#SaferCultureSaferSport—Not Just a Hot Topic in UK Sport

This article is written by Kimberley Walsh, Safeguarding Elite Athletes Lead, ACT.

ACT became aware of a recent article in Canada’s Vancouver Sun newspaper. The article strongly resonated with our #SaferCultureSaferSport campaign reinforcing our messages of the need to improve culture within sport in order to make it safer for everyone.

Read the article: Vancouver Sun article by Jennifer Heil: Safety in sport is everyone’s issue.

“Participating in sport in Canada need not come at the cost of experiencing abuse and trauma or being a part of a culture that allows it to happen”.

The article echoed similar concerns and highlighted gaps that we are hearing identified from athletes and people working with, and within, sport organisations in the UK who are trying to raise awareness and make sport a safer place.

Written by a former Canadian Olympic skier, the article demonstrates that issues in relation to athlete safety and the culture within sport is not an issue that one nation alone is experiencing. This in turn suggests the root of many problems often go beyond the behaviours of a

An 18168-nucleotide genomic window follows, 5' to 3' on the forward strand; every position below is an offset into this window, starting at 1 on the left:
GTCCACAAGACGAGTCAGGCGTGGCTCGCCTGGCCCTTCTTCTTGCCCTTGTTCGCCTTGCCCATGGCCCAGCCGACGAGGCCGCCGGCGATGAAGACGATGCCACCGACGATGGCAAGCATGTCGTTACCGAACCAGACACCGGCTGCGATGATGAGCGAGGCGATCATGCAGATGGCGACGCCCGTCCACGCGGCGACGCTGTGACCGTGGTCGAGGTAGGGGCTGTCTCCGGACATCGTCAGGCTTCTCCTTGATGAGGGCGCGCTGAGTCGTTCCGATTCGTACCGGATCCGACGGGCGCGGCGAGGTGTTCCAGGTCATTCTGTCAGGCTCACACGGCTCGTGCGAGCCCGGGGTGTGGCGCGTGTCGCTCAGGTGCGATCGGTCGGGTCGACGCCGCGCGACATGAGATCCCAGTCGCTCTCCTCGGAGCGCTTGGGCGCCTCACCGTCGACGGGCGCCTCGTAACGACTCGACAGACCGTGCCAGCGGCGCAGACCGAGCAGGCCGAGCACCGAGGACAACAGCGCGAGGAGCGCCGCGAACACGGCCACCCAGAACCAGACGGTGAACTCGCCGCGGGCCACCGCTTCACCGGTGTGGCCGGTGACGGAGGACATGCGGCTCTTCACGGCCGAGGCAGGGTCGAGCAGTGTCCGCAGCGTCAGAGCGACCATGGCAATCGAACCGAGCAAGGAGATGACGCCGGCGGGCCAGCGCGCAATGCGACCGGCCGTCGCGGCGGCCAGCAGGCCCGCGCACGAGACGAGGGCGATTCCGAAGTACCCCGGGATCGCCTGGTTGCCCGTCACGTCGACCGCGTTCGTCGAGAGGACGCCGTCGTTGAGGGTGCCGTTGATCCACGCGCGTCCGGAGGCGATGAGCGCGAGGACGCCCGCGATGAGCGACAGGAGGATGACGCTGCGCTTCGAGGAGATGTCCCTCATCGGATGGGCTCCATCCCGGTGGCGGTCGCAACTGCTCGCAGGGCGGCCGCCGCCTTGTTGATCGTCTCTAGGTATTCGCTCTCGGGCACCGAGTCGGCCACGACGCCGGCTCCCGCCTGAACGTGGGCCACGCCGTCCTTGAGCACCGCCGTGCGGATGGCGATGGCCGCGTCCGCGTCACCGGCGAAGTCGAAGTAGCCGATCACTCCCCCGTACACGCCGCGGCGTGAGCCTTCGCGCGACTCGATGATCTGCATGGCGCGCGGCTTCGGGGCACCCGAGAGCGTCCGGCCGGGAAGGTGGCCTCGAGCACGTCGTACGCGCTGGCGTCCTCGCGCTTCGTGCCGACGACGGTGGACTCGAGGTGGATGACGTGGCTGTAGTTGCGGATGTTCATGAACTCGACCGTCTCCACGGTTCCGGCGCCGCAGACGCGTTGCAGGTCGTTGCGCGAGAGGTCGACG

specific individual, event, organisation or country -and stems from the deep-rooted culture that has developed and evolved within sport over many years.

“It is a system that accepts abuse under the façade of performance, compounded by the significant power imbalance that exist between athletes and coaches as well as athletes and their sport organizations.”

The article shares recommendations that a group of 13 Paralympic and Olympic athletes are making to Canadian Members of Parliament with the aim of addressing identified gaps in the Canadian sport safeguarding systems.

Many of the recommendations being made are similar to those being talked about as areas to improve within UK systems with some additional ideas which give food for thought.

Examples of some of the recommendations:

  • “Single code of conduct with consistent language and definitions with supporting educational resources.”
  • “Centralised adjudication process – fully independent from national sport organisations”.
  • “Centralised sanctions database”.

Hearing the views and ‘on the ground’ experience directly from athletes (or any level of participant) is invaluable learning and must continue to be encouraged and embraced. If we can’t learn and evolve from the past and the present, how will we ever make effective long-lasting change for the future?

“Many of us have learned to normalize this psychological, physical and sexual abuse, and harassment as part of the culture of sport.”

The article concludes with a plea to the Canadian Minister “One more news headline exposing further horrific athlete abuse is one too many.”

What can we learn from others, from the voice of those with lived experience, and what can be done in sport in the UK to address similar gaps as highlighted in the article?